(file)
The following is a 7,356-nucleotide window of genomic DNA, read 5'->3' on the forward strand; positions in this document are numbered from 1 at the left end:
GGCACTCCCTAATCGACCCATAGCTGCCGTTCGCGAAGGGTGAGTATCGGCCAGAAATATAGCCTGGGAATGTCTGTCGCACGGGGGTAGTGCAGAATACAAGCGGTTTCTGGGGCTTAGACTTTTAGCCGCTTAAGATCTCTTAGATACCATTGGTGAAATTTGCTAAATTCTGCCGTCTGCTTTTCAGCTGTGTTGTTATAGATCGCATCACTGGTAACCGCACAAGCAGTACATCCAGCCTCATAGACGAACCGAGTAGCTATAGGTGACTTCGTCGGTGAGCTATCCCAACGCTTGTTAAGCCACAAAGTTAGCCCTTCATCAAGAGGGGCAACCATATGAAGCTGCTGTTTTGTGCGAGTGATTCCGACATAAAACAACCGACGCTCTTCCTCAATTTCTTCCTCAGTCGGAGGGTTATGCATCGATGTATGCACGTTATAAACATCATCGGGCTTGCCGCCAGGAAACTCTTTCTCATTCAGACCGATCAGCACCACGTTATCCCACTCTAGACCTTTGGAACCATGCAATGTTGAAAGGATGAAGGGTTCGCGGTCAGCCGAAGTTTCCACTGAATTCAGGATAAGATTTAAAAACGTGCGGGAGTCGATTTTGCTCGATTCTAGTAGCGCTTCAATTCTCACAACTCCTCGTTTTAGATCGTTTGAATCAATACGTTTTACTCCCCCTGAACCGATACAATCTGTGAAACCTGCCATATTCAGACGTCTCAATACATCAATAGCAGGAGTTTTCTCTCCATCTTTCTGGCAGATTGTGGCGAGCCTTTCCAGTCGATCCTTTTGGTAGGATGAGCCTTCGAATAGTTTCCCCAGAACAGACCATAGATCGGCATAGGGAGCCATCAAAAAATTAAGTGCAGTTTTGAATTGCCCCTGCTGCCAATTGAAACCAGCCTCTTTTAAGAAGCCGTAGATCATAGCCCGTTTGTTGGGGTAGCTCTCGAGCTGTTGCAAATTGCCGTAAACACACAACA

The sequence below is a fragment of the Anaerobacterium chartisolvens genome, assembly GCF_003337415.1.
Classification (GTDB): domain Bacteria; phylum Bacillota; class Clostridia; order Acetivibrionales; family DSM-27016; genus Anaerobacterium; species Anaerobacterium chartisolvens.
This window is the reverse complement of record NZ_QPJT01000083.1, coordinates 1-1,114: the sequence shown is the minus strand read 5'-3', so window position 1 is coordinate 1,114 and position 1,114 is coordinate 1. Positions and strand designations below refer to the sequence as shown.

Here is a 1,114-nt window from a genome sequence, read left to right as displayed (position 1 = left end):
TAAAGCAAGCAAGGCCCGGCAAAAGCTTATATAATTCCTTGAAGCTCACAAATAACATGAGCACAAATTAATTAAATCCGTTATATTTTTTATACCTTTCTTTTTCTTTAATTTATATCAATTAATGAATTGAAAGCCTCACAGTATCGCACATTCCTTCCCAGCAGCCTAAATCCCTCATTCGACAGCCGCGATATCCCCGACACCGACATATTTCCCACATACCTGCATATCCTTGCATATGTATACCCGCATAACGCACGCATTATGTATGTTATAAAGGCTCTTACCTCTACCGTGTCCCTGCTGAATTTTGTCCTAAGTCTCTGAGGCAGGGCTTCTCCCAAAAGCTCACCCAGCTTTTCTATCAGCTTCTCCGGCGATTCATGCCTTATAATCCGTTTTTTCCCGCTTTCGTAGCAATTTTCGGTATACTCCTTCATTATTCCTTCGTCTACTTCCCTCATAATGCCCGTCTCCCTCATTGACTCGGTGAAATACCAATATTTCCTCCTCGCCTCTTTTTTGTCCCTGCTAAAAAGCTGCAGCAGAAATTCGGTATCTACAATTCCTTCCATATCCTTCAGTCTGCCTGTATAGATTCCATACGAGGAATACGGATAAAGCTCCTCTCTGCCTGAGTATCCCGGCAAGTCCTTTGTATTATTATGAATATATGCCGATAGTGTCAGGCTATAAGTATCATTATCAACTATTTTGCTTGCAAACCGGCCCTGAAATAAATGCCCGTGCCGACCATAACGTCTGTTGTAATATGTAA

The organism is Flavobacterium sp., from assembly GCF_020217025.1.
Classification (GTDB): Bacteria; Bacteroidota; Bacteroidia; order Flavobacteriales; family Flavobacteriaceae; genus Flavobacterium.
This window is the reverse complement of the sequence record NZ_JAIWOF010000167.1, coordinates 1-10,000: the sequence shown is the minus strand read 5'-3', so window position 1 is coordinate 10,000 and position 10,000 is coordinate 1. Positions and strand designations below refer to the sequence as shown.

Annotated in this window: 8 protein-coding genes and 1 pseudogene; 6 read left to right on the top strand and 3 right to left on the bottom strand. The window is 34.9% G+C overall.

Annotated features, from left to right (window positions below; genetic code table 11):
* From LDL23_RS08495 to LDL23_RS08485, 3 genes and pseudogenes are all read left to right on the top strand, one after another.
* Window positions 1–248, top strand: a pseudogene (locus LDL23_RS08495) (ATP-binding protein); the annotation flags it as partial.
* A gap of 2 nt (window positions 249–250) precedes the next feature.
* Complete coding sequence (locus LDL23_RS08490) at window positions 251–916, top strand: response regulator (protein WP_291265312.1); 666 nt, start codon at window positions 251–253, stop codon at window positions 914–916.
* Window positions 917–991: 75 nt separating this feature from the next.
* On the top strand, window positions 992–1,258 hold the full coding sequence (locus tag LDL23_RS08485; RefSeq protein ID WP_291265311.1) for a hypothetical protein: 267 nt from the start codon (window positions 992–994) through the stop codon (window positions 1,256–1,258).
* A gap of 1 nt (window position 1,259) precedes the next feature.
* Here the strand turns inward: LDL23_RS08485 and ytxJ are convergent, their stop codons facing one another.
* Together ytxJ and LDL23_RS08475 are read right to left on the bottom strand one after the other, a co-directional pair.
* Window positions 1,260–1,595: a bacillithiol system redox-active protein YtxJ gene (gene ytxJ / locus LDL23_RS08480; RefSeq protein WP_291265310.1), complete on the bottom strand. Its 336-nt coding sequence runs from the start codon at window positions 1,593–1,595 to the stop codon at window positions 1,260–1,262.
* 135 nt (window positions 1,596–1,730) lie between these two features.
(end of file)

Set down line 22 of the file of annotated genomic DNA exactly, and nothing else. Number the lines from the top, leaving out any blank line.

* Window positions 1,260–1,595: a bacillithiol system redox-active protein YtxJ gene (gene ytxJ / locus LDL23_RS08480; RefSeq protein WP_291265310.1), complete on the bottom strand. Its 336-nt coding sequence runs from the start codon at window positions 1,593–1,595 to the stop codon at window positions 1,260–1,262.